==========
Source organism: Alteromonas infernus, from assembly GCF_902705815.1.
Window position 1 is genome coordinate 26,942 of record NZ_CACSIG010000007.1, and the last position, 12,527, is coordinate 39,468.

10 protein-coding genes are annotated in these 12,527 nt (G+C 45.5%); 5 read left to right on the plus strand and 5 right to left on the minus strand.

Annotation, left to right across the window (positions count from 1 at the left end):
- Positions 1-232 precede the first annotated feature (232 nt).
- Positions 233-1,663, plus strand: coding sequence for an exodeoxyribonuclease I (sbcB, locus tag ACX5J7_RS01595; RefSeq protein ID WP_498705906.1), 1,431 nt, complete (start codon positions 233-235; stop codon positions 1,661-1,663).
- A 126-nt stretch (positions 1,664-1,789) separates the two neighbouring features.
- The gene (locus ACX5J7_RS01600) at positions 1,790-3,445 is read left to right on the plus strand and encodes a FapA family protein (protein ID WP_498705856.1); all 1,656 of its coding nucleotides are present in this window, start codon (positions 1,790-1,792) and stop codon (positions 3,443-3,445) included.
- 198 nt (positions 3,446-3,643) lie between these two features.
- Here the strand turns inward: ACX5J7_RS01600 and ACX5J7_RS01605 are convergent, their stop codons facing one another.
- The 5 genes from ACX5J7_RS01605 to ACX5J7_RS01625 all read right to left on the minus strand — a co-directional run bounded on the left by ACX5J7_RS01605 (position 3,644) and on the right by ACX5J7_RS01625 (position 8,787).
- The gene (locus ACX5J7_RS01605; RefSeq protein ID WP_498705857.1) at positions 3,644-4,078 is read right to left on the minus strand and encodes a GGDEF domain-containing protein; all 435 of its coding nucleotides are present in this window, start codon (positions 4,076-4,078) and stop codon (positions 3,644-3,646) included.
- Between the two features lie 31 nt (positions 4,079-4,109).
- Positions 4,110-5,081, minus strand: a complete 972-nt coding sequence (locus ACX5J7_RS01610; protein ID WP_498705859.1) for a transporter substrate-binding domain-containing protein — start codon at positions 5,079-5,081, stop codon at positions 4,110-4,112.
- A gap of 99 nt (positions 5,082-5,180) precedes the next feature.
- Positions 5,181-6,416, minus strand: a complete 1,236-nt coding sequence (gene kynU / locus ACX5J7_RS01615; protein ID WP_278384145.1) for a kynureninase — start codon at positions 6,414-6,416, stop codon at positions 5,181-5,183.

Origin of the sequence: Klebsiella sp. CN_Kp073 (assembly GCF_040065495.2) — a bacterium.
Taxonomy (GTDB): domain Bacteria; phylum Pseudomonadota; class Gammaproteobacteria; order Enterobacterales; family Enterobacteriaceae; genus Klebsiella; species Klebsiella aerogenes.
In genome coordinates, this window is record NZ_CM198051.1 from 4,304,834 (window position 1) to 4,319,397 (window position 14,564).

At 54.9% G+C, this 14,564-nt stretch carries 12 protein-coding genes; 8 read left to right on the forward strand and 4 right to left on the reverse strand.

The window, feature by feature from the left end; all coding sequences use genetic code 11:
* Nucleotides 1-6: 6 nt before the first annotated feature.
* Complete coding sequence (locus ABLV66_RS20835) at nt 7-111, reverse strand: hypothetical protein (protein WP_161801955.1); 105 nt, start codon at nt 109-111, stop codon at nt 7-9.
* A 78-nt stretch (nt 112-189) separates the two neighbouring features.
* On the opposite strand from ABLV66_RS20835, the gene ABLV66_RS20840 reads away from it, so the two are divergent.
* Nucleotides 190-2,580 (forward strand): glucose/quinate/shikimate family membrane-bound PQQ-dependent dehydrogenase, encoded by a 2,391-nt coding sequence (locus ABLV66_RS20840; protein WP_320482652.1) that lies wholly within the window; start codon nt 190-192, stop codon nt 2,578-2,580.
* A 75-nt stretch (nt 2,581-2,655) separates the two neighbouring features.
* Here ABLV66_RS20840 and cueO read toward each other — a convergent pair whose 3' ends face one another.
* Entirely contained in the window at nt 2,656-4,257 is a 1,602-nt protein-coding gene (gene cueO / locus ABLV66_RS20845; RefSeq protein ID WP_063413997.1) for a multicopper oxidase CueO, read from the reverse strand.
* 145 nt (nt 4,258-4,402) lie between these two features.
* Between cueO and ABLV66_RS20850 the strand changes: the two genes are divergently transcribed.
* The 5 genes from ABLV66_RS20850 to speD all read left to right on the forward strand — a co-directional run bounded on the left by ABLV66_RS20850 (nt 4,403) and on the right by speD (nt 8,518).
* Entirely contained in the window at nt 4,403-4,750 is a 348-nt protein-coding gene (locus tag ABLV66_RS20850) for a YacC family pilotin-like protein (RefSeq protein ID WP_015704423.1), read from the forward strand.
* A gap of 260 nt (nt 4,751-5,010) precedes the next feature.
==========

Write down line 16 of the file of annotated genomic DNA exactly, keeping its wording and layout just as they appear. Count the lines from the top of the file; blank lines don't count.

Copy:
- Positions 5,181-6,416, minus strand: a complete 1,236-nt coding sequence (gene kynU / locus ACX5J7_RS01615; protein ID WP_278384145.1) for a kynureninase — start codon at positions 6,414-6,416, stop codon at positions 5,181-5,183.